Appealing to the Crowd: Ethical Justifications in Canadian Medical Crowdfunding Campaigns

Guest Post: Jeremy Snyder
Paper:Appealing to the crowd: ethical justifications in Canadian medical crowdfunding campaigns

Medical crowdfunding is a practice where users take advantage of the power of social networks to raise funds related to medical needs from friends, family, and strangers by sharing fundraising appeals online. Popular venues include GiveForward, GoFundMe, and YouCaring, among others. This practice appears to be growing in terms of the number of active campaigns, the amount of money raised, and its visibility. An analysis of five crowdfunding sites found that in 2015 41% of all fundraising campaigns were for medical needs.

Medical crowdfunding has not received a great deal of scrutiny from ethicists or other academics. We are interested in a number of questions related to medical crowdfunding, including determining what reasons are given by campaigners for potential donors to contribute to their campaigns. In order to answer this question, we recorded and analyzed the language used in 80 medical crowdfunding campaigns, focusing on campaigns by Canadians.

We found that the reasons given for donating can be broken into three groups. First, campaigners used personal appeals to encourage giving, focusing their attention on friends and family members who already knew the recipient. This personal connection to the recipient was often framed as creating a reason to give, such as that “we should gather around them as one big family and help as much as possible.” These appeals can be linked to the ethics of care and relational ethics. Second, the depth of the recipient’s need and resulting positive impact of donations were framed as creating reasons to give. These arguments echo justifications found in the duty of beneficence and utilitarian thinking. Finally, campaigners argued that donors should contribute as a way of giving back to recipients who had helped others. These campaigns made the point that the recipient’s generosity created a community debt where “now it’s our turn to help.” In this way, the values of fairness and reciprocity were represented in these campaigns.

In addition to shedding light on the kinds of reasons given for donating to Canadian medical crowdfunding campaigns, we think that a particularly important finding of our research is a reason that was largely absent from these campaigns. The decision to resort to medical crowdfunding could reasonably be construed as resulting from a failure of the recipient’s community and health system to provide for the recipient’s medical needs. This potential injustice could result from failures to provide treatment for ‘elective’ needs such as dental care, needs related to medical care such as time off work for family members, lack of access to unproven interventions that are perceived to offer the possibility of improved health, or wait times for access to care. The sole exception to this finding was a campaign seeking treatment of Lyme disease outside of Canada, where the campaign described the Canadian healthcare system as a “nightmare.” This outlier may be attributed to the fact that in Canada, diagnosis and treatment of Lyme disease is a highly contentious issue that has resulted in organization and advocacy by those who believe themselves to be receiving inadequate diagnosis and treatment.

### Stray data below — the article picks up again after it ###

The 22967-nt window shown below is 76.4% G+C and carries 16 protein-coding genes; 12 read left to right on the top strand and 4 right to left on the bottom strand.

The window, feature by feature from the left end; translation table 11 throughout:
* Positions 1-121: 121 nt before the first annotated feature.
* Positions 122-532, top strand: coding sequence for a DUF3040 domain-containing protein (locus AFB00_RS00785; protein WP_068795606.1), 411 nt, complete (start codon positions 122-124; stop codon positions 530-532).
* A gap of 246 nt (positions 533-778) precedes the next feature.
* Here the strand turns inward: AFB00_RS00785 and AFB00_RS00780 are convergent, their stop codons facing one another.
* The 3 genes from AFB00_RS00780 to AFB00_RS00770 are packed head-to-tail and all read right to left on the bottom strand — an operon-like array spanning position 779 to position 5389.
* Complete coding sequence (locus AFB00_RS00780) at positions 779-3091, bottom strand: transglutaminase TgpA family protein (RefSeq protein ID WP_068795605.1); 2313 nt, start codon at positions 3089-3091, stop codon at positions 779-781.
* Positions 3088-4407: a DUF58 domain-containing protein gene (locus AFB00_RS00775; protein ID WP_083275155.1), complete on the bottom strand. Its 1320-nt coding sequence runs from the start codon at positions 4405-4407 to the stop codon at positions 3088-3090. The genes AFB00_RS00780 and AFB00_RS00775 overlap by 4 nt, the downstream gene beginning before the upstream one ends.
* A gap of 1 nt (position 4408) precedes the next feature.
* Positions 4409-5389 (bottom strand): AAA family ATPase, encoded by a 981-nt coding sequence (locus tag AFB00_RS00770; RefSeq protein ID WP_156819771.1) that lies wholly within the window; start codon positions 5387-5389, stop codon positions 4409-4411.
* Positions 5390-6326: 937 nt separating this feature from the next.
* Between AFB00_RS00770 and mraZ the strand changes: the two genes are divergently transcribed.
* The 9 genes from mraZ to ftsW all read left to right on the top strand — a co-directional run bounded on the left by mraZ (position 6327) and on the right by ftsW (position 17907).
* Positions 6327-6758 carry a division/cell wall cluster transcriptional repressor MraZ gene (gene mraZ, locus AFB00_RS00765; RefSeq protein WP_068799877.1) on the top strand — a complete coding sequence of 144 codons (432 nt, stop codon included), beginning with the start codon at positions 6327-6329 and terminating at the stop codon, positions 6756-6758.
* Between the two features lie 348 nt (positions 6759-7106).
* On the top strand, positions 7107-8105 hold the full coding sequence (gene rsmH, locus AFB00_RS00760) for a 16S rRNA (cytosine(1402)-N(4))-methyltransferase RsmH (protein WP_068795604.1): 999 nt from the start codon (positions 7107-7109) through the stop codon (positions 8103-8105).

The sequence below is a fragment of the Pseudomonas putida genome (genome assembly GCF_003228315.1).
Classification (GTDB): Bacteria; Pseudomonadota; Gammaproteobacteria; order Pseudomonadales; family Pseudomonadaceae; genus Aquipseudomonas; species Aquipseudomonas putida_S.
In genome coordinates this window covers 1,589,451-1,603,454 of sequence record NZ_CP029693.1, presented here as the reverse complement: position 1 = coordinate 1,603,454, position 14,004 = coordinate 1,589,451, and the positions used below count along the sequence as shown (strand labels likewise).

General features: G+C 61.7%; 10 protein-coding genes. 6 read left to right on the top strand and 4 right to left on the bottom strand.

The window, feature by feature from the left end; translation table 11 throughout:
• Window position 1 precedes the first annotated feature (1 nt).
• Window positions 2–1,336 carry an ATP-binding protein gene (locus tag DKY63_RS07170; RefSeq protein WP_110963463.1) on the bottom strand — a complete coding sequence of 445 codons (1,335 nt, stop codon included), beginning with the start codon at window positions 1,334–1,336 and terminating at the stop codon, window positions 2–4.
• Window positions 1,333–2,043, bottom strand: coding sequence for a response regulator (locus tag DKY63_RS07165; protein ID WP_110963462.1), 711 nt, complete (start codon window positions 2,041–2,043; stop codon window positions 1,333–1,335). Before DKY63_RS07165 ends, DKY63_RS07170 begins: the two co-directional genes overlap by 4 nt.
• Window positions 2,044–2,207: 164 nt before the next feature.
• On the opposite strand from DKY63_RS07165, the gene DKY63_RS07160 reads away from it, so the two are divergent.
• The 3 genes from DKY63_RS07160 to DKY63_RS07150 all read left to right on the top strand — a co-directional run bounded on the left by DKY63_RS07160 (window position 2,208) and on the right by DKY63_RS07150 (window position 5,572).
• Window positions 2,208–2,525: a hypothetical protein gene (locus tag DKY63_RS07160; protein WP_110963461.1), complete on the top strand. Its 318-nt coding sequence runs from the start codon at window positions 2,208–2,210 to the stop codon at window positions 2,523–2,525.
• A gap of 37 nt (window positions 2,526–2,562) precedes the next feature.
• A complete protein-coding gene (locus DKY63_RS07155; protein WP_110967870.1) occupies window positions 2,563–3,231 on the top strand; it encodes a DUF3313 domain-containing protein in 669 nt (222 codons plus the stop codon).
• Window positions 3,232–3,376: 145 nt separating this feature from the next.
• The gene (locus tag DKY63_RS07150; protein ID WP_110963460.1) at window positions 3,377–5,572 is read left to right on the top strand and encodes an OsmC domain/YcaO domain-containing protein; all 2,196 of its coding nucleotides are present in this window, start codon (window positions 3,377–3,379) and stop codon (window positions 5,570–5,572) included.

This finding supports an ethical concern that has been raised regarding medical crowdfunding. There is good reason to fear that the benefits of this practice will be spread unequally, accruing disproportionately to those already in a relatively privileged position in society. This is because individuals with large social networks, contacts in the media, and skills in online communication will have an advantage in meeting their fundraising goals. This inequity would be worrisome even if it did not disadvantage those not using or less successful with medical crowdfunding. However, medical crowdfunding may also obscure and detract attention from addressing the systemic injustices that motivate this practice.

What is needed now is broader research to determine whether the reasons given for donating to medical crowdfunding campaigns differ among distinct medical needs and health systems. Such research would help to assess the validity of concerns around medical crowdfunding’s impact on health equity and health systems. To address these concerns, we need also to know why discussion of systemic injustice is largely missing from these campaigns. Our own research has offered one answer to this question. The leading websites that host medical crowdfunding campaigns tend to emphasize positive, optimistic messaging and urge the portrayal of recipients as victims of bad luck rather than injustice. If these websites are influencing the reasons for giving used in medical crowdfunding campaigns and therefore our perceptions of the causes of their recipients’ need, then we have at least a first target to focus on in order to address this ethical concern.


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